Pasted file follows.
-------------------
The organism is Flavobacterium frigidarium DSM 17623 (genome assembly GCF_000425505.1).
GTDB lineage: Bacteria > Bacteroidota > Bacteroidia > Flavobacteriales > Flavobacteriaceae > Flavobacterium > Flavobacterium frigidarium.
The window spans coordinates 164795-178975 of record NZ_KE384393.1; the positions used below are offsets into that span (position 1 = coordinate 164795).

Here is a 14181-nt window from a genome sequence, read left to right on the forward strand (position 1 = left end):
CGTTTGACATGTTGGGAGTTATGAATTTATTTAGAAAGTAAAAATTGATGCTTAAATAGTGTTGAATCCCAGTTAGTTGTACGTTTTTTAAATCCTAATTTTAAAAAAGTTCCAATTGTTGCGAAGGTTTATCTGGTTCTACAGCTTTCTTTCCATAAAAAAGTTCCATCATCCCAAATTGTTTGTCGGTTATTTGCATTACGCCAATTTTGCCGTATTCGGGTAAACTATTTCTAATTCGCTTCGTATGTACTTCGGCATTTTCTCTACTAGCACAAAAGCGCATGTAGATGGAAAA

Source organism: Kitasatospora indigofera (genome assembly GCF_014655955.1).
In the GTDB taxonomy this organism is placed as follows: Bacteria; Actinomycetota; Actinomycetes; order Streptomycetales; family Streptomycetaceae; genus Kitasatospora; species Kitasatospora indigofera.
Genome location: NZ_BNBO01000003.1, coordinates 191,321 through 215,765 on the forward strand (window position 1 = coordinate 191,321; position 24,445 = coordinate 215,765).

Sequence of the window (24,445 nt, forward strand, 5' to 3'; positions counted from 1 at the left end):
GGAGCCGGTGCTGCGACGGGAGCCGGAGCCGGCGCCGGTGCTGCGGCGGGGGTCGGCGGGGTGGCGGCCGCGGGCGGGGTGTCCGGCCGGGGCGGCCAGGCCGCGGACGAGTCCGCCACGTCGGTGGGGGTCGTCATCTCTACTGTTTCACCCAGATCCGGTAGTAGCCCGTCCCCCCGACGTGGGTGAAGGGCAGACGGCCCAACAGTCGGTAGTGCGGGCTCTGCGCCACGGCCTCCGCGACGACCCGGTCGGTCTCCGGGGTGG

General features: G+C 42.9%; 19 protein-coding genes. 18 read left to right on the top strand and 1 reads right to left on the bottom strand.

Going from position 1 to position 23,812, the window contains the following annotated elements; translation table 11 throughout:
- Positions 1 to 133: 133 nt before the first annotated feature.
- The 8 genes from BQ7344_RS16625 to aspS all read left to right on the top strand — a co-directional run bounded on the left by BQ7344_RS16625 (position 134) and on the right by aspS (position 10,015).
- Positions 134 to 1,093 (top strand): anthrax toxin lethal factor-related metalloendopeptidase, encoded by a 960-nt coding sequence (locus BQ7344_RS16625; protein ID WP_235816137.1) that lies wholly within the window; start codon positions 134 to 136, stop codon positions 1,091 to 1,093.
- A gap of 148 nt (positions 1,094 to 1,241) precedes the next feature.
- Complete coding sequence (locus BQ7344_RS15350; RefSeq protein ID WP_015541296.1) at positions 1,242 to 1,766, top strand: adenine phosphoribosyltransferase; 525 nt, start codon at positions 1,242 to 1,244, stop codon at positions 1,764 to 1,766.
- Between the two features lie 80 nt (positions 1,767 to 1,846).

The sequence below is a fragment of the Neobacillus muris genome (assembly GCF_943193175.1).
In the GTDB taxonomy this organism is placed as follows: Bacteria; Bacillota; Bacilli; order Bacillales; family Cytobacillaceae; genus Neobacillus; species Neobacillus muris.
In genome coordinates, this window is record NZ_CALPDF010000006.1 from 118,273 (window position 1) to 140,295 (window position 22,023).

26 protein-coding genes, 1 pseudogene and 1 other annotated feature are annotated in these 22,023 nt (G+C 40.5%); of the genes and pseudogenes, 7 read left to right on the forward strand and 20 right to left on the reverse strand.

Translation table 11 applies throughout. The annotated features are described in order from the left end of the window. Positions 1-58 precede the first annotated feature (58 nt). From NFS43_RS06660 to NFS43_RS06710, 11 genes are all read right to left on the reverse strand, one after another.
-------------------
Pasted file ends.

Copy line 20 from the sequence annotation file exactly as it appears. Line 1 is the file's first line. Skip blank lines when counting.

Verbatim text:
In the GTDB taxonomy this organism is placed as follows: Bacteria; Bacillota; Bacilli; order Bacillales; family Cytobacillaceae; genus Neobacillus; species Neobacillus muris.